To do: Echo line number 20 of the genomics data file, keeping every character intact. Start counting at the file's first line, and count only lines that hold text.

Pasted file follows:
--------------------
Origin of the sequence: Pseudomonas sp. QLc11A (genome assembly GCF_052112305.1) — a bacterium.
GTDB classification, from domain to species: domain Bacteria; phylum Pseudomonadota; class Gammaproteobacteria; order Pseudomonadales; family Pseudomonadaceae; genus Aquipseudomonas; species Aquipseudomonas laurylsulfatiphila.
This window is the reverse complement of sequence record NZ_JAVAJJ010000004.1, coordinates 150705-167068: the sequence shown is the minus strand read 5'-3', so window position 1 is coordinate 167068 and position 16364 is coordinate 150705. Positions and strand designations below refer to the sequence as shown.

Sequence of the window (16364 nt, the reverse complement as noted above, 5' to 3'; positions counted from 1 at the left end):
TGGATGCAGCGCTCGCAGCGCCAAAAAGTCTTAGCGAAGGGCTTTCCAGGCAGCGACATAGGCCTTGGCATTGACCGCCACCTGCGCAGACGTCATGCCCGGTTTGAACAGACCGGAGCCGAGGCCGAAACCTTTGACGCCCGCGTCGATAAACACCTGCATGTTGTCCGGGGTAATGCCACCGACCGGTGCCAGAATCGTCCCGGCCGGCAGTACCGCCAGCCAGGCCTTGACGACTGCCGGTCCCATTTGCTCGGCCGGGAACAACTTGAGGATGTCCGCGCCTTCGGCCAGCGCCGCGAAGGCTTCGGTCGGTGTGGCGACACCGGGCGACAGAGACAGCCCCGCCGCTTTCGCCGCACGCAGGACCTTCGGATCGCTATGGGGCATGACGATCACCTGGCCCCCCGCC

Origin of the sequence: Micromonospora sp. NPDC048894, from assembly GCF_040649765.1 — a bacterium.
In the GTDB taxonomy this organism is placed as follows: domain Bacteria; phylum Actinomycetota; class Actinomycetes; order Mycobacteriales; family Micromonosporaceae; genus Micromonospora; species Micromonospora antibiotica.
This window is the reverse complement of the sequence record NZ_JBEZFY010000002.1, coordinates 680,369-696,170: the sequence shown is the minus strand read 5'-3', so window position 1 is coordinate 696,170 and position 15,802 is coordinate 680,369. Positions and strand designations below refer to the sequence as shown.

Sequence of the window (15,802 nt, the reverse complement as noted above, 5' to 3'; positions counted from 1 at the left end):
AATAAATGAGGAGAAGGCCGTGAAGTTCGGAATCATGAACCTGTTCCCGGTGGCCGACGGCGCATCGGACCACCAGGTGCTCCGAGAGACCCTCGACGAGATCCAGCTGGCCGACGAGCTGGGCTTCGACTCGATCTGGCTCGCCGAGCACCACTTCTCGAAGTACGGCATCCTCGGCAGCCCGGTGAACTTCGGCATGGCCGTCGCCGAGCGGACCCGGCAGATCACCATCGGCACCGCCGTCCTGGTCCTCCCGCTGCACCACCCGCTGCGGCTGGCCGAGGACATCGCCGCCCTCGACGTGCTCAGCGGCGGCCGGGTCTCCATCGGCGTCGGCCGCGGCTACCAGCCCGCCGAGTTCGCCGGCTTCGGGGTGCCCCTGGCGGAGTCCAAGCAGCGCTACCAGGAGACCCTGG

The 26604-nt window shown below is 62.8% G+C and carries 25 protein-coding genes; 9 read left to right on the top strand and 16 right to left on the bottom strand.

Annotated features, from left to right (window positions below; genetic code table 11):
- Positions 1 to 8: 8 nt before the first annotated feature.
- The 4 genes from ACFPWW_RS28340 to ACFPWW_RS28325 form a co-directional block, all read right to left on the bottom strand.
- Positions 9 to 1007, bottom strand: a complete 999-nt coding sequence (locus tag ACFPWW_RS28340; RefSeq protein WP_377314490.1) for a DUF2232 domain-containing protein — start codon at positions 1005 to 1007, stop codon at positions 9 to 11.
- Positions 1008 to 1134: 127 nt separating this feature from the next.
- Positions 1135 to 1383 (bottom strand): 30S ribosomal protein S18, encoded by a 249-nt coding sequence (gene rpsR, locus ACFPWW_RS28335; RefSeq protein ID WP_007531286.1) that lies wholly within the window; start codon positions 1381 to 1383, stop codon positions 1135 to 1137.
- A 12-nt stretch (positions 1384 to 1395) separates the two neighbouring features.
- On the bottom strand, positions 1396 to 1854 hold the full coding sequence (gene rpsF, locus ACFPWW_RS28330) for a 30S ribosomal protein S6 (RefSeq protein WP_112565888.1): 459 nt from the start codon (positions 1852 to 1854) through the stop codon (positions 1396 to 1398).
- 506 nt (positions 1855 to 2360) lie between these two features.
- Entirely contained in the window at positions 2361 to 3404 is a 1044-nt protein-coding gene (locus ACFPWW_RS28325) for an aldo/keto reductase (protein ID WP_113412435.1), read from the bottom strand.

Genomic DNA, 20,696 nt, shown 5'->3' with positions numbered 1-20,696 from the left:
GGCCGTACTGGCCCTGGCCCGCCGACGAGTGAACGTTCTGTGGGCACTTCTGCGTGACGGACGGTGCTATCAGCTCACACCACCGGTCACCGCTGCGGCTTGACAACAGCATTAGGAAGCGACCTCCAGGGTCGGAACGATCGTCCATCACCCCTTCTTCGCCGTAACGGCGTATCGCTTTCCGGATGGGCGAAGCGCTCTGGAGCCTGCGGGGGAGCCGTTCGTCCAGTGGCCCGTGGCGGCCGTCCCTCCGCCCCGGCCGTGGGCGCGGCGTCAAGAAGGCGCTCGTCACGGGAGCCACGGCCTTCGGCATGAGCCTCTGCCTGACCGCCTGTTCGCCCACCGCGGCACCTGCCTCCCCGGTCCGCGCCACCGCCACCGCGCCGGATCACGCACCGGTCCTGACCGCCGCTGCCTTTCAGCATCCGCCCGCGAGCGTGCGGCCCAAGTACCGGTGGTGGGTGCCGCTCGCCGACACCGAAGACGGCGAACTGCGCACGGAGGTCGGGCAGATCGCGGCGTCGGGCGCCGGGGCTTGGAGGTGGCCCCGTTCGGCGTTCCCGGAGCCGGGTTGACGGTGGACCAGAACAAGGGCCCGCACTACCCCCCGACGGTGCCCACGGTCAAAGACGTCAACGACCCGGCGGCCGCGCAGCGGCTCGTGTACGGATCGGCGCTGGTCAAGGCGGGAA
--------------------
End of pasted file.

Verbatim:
- 506 nt (positions 1855 to 2360) lie between these two features.